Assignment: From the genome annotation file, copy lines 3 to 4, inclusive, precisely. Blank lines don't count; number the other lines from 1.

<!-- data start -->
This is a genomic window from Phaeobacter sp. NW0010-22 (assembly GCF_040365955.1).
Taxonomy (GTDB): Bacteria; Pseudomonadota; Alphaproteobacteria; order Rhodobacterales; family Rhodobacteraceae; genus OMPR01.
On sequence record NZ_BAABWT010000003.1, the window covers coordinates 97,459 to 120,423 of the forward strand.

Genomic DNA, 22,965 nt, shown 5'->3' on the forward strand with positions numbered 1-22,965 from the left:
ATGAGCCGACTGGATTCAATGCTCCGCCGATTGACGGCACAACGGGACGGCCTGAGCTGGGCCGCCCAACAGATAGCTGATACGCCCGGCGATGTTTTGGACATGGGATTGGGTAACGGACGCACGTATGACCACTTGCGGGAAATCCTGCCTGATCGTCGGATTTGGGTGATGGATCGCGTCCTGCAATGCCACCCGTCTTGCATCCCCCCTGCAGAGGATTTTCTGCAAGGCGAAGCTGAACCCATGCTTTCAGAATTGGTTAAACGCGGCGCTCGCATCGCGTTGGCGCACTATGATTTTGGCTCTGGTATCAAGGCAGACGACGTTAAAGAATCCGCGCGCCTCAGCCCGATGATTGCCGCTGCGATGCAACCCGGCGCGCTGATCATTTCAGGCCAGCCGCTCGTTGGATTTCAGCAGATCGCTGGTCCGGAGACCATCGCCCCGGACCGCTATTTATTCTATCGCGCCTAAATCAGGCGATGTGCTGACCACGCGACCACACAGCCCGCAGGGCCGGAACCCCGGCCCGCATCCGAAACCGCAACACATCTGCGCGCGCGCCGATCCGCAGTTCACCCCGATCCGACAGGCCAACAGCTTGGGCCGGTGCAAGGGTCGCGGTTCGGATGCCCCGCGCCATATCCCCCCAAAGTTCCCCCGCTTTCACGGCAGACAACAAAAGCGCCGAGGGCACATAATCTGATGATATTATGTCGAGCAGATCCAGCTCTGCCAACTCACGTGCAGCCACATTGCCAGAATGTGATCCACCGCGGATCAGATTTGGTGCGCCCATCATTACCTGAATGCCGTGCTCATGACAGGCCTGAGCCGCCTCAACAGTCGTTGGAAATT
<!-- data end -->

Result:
On sequence record NZ_BAABWT010000003.1, the window covers coordinates 97,459 to 120,423 of the forward strand.

Genomic DNA, 22,965 nt, shown 5'->3' on the forward strand with positions numbered 1-22,965 from the left: